Missouri Senator Josh Hawley going after MLB’s antitrust exemption

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ST. LOUIS–Major League Baseball has operated for nearly 100 years with some form of an exemption from federal antitrust laws, a status which has been challenged several times in that time span.

The latest challenge comes in the form of legislation introduced by a group of lawmakers including Missouri Senator Josh Hawley, in the wake of MLB’s decision to pull the 2021 All-Star Game and the 2021 MLB Draft out of Georgia. Lawmakers there passed election reform legislation that is seen as restrictive.

Supporters of the law have said it merely ensures election integrity and stamps out potential fraud. Others have said the motives are more sinister after an election that registered nearly 5 million votes with no credible evidence of serious wrongdoing.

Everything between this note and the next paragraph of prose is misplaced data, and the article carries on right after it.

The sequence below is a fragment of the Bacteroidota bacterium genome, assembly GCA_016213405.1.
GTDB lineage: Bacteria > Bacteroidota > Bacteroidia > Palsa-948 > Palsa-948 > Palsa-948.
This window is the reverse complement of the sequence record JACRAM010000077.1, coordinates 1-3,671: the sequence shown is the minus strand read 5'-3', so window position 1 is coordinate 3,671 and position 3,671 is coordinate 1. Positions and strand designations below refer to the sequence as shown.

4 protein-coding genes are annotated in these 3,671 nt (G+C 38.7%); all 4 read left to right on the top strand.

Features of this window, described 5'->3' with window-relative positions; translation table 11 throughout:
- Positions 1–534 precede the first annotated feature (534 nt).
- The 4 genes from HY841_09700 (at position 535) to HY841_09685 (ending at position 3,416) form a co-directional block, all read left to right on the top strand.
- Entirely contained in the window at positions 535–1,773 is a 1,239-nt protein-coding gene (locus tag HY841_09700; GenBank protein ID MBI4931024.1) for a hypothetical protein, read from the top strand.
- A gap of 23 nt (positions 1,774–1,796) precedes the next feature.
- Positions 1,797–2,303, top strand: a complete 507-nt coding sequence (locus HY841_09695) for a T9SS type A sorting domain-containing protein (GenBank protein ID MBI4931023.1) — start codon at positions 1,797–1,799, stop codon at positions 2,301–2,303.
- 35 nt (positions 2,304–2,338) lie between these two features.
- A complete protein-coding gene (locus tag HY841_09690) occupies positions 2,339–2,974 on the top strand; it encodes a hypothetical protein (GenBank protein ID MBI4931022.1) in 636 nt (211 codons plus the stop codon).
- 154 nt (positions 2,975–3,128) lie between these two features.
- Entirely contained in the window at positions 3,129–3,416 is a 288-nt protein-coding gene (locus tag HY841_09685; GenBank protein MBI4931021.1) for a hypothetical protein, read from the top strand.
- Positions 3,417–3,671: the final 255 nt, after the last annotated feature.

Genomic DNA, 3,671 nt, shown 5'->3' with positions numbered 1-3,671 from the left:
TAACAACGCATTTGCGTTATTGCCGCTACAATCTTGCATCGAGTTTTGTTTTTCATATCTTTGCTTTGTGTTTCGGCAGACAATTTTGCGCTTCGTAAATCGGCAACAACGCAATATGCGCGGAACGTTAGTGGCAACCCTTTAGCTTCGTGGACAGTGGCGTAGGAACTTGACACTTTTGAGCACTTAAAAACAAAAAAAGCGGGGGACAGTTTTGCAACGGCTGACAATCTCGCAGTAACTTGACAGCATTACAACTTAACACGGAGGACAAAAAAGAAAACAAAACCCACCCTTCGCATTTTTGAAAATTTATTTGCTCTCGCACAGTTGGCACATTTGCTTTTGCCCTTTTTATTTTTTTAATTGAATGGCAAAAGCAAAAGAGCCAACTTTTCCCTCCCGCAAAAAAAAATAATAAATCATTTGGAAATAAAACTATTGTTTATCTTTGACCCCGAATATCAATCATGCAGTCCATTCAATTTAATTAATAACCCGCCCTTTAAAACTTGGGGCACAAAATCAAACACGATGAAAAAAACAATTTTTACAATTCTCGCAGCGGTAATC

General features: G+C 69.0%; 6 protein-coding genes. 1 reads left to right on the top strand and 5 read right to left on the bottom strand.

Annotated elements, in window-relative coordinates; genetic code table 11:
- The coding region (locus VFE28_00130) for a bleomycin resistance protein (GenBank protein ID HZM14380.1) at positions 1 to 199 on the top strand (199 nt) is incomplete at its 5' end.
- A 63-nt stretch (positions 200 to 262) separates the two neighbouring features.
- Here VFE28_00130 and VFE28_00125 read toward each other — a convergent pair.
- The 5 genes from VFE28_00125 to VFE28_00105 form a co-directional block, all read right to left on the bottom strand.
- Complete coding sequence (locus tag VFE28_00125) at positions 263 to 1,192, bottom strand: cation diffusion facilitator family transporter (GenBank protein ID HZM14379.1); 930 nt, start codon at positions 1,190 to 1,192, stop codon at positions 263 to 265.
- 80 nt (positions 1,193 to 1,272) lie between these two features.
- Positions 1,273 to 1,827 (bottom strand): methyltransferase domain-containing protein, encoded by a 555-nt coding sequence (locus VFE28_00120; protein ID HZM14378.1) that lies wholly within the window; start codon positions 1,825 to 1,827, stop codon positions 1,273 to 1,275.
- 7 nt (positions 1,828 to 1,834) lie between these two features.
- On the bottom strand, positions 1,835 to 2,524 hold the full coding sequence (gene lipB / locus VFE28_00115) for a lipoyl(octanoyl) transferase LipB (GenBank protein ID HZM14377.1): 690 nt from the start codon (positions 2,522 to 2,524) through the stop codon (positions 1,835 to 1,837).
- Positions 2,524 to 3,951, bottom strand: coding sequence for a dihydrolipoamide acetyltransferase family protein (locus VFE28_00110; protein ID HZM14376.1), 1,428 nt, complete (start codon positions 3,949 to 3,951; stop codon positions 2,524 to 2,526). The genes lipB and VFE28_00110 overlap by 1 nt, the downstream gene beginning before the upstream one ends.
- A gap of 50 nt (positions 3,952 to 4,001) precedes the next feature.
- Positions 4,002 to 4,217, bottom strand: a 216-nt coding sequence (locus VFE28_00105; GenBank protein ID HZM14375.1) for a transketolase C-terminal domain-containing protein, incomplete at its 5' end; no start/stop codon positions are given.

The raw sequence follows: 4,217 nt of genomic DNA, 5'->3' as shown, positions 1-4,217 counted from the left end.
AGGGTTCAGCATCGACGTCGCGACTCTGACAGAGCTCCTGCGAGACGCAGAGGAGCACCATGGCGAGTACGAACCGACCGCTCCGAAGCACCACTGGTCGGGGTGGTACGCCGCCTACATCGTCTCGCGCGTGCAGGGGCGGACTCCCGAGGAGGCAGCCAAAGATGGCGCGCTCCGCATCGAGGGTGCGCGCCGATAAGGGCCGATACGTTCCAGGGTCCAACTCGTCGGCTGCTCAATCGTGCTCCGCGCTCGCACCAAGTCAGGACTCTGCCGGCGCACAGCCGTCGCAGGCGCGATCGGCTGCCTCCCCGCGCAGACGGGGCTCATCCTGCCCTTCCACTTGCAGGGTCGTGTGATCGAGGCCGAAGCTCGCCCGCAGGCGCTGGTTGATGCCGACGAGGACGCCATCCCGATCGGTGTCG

“For decades, the MLB has been given a sweetheart deal by Washington politicians. But if they’d prefer to be partisan political activists instead, maybe it’s time to rethink that. With their capitulation to the left-wing Twitter mob and support for Biden’s big lie about election integrity, they’ve forfeited any right to an anti-trust exemption. They must be held to the same standard as the rest of American business,” Hawley said earlier this week.

The impact of losing the exemption is difficult to measure exactly, although analysts believe the largest effect would come in the areas of franchise relocation and MLB’s relationship with its minor league system.

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